Truth. Reconciliation?

This isn’t about me. This isn’t about you.

And it is about me. And it is about you. And it is about all of us.

I’m one of the people who thought Requires Hate’s reviews sometimes had a point. Her rhetoric rode the barest edge of arguably acceptable, and crossed over that line as often as not, but anger is a powerful tool. And often, a useful force for change.

I didn’t know, then, the history of her trolling, or the extent of her abusive behaviour.

Anger is a tool, but it is also a trap.

Even advocacy in good faith cannot justify abusive behaviour.

It may surprise you, but I don’t want to believe the worst of anyone. Except, maybe, at this stage Benjanun Sriduangkaew (and perhaps Nick Mamatas). It is very tempting to believe the worst. It’s easy.

I distrust easy things. But what appears from the public evidence* is that the person presently published under the name of Benjanun Sriduangkaew has engaged in trolling, abusive, damaging behaviour online under a variety of handles for a long stretch of time, and has manipulated the narrative to deflect blame and avoid taking responsibility for doing much, if not all, of that harm.

Some of that harm was done in the guise of advocating for social justice.

*Informational note: Comments at link contain language ascribing RH’s behaviour to mental illness and occasional dehumanising language, which the moderators attempt to shut down.

In some ways, life was easier before I had friends.

I consider Alex Dally MacFarlane a friend.

She has hurt people whom I respect.

These statements exist together. Both are true. I cannot reconcile them.

It is our responsibility, as human beings, to act to minimise harm.

This is one reason why social justice advocacy is difficult, because harm happens across multiple axes and is often invisible to people who aren’t affected directly. (And often, addressing those harms causes perceived loss – of status, of benefits, of self-image – to people who benefit from the existence of said harms.)

Abusive behaviour is often invisible to people who aren’t its targets.

As human beings, we ought not let abusive behaviour go unmarked and unchecked.

As human beings, we ought not let ourselves become complacent in addressing systemic abuses.

The language of social justice advocacy has been used to harm and to manipulate.

It isn’t the first time, nor will it be the last. In some form, in some measure, it happens every day. Whenever advocacy fails to acknowledge and address the intersectional nature of harm and prejudice, for example; or when someone uses past behaviour as a shield for present wrongs, or holds out present behaviour as a reason to forgive past sins.

Good acts and ill ones don’t cancel each other out. It’s not a matter of addition and subtraction. The scales don’t balance that way, if they balance at all. People can learn and people can change. People do good things and bad things. People are complicated.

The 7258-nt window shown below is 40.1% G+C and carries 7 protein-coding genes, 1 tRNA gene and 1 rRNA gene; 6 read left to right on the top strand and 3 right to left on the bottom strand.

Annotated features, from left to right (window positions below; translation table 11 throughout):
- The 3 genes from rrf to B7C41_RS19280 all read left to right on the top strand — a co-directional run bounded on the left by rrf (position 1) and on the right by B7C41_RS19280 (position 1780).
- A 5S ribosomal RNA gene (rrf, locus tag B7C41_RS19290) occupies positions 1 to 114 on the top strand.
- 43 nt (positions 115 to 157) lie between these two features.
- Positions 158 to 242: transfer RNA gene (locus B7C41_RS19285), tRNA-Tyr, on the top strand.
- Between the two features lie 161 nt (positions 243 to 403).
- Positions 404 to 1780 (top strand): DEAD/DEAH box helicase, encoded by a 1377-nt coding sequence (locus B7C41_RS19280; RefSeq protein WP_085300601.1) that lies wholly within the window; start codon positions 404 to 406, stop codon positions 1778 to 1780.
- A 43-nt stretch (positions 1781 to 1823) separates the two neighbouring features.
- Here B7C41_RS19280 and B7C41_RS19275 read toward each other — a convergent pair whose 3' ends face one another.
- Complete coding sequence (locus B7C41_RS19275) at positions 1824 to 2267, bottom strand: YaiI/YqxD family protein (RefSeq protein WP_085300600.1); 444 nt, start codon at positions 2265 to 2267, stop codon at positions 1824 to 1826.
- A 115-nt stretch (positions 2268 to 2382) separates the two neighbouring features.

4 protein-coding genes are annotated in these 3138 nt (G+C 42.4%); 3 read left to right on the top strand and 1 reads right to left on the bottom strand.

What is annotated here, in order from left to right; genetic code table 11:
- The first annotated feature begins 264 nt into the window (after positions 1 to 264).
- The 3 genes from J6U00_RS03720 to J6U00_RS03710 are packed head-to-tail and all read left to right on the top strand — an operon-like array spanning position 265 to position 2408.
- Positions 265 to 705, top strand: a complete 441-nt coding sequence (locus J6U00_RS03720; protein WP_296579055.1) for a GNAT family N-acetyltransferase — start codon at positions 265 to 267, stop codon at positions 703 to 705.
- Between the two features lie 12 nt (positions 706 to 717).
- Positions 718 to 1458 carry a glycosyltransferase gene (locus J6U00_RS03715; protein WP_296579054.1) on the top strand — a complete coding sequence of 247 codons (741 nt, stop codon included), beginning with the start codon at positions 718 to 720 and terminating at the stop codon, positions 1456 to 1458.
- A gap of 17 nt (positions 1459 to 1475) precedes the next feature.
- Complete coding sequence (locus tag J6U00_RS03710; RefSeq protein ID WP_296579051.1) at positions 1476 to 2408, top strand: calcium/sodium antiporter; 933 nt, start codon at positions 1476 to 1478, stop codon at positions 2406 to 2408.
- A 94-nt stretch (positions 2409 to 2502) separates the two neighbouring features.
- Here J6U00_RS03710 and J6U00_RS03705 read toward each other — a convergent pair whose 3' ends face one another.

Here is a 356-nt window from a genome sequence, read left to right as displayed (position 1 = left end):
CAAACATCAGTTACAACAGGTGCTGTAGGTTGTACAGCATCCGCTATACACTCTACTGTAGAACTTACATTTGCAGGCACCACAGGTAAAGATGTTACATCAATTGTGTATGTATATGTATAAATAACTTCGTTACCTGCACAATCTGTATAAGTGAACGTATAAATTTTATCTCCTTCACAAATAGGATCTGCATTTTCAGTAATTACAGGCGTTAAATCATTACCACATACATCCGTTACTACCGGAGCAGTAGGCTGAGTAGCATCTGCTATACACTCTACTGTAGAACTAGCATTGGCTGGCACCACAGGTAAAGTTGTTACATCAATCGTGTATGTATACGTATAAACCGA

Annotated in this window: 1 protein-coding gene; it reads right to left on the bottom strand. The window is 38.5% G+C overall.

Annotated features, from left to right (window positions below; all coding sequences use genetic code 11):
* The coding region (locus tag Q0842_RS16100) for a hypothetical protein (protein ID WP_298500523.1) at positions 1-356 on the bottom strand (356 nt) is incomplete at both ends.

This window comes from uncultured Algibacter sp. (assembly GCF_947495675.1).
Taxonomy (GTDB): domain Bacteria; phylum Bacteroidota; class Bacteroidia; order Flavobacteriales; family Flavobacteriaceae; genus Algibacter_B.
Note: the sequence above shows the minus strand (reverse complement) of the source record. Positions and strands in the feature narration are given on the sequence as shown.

This does not prevent us, as human beings, from carrying on in working for more justice. Building better and more welcoming communities. Deconstructing our assumptions. Acknowledging abuses wherever they happen. Looking beyond ourselves.

Trying to be kinder, better people.

I want to add my voice to Elizabeth Bear, when she says:

What I would like is for our community to take this opportunity for positive action. I believe that the people Bee/RH has harmed should be given as much support and aid in healing as practicable. I believe that potential future victims should be warned. I believe those who may feel trapped by her should be protected. I believe those whom she has abused should be helped to connect with one another as they desire.

I believe their voices should be listened to, if and when they choose to come forward. I believe that the people who have been silenced by this campaign of bullying should be given as much space to speak as they would like.

I believe that, on an ongoing basis and pursuant to our dawning understanding as a community of the need for harassment policies and a pro-active stance against bullying, we–the established members of the science fiction and fantasy community–need to make safe spaces where people who have been bullied and harassed can come forward and find strength and solace, as well as safety.

I believe we need to respond to this series of events in our community by making more space for marginalized voices, and promoting young writers, women writers, and writers of color.

… Moreover, we owe it to our emergent writers to create a space where bullies cannot silence them, police their writing and their identity, and make them feel unsafe. I’m not just talking about the RH/Bees of the world here, but the Jim Frenkels as well.

We need those safe spaces. And we need that space for marginalised voices. And we need to build communities that refuse to participate in systemic abuses, and that do not welcome people who engage in abusive behaviour.

That’s hard work.

But we need to do it.

Acknowledge the past. Live with the present. Work for the future.